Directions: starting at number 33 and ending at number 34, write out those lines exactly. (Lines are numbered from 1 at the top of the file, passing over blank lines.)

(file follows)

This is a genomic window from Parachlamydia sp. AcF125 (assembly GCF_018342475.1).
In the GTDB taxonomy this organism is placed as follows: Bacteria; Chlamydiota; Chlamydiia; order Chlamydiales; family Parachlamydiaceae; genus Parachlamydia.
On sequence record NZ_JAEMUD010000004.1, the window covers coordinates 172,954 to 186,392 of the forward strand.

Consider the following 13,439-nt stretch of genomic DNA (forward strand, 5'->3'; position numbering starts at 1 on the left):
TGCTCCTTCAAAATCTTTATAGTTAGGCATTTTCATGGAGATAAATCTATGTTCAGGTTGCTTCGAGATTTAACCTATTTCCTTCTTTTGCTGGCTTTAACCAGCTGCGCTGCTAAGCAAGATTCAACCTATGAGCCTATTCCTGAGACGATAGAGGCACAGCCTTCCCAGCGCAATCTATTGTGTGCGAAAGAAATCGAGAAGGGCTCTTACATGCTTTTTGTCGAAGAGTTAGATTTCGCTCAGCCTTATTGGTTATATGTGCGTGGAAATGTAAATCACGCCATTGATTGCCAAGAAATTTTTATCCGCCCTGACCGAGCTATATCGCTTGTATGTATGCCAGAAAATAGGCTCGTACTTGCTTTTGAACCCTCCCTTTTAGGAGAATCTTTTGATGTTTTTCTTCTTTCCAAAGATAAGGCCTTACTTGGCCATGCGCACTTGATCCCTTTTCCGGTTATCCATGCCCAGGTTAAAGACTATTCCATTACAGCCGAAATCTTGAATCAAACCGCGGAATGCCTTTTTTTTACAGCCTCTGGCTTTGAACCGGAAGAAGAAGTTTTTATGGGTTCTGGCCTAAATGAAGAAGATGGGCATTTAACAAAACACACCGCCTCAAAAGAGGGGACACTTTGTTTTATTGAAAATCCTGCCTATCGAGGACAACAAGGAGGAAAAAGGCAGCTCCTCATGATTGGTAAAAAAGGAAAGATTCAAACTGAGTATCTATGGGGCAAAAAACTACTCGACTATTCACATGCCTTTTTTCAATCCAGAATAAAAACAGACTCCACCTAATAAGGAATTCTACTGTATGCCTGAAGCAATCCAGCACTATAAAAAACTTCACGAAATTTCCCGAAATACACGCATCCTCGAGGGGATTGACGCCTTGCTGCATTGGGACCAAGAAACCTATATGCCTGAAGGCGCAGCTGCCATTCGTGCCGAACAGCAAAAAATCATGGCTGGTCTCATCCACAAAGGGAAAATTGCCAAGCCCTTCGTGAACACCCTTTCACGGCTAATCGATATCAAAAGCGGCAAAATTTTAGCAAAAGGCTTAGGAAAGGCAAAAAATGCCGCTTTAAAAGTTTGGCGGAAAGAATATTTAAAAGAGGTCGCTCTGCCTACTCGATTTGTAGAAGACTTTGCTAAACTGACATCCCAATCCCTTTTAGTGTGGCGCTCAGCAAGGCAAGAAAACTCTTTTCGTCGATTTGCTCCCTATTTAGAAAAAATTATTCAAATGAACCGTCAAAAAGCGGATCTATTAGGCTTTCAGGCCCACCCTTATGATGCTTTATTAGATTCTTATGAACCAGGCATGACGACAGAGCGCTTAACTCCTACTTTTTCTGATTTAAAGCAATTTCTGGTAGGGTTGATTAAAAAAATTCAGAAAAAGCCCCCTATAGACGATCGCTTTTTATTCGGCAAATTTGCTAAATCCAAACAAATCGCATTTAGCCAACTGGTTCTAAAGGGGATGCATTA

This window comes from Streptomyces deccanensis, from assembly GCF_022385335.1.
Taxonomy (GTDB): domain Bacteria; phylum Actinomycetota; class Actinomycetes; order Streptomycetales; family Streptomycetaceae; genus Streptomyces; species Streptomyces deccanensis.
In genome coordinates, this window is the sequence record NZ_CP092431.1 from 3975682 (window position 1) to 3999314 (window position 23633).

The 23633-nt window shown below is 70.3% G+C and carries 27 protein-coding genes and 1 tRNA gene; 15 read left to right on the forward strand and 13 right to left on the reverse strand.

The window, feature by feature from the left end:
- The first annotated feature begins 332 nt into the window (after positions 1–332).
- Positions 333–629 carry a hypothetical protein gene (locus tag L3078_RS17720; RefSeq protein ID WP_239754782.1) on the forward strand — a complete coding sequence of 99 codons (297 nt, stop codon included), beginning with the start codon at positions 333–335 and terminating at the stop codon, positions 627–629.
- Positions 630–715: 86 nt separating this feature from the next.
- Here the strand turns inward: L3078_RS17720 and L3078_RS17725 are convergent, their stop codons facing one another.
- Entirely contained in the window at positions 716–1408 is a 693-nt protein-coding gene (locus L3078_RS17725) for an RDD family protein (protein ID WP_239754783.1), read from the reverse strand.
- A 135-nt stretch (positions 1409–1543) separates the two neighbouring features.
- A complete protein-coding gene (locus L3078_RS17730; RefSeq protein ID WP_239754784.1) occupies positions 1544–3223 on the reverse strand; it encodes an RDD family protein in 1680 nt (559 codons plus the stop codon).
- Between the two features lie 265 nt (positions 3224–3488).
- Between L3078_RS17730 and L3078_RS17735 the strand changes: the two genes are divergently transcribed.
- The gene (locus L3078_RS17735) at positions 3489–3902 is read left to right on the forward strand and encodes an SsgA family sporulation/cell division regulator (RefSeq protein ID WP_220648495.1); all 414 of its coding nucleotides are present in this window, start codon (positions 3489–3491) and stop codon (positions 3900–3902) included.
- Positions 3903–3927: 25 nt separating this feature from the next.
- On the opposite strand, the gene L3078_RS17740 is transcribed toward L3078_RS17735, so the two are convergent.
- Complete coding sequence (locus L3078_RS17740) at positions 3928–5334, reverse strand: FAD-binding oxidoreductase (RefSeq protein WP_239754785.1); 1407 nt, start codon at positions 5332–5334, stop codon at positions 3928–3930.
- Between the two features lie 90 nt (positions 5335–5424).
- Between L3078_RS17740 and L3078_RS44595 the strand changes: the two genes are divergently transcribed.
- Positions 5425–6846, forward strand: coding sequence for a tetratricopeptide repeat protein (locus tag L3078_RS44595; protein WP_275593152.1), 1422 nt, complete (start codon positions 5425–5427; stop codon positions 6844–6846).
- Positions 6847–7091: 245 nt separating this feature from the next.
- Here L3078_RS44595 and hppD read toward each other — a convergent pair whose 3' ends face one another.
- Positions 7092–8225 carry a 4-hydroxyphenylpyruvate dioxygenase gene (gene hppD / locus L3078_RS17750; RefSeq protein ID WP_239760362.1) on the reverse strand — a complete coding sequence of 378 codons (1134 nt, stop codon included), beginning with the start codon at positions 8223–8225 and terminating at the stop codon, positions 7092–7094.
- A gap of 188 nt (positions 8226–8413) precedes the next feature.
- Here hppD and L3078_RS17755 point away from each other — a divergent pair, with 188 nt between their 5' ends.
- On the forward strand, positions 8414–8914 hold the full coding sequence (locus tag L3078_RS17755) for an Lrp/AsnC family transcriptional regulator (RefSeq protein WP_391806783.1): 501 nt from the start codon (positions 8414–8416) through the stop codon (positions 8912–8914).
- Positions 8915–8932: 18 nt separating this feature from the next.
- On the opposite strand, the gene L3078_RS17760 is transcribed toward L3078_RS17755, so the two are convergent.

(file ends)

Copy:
- Positions 8915–8932: 18 nt separating this feature from the next.
- On the opposite strand, the gene L3078_RS17760 is transcribed toward L3078_RS17755, so the two are convergent.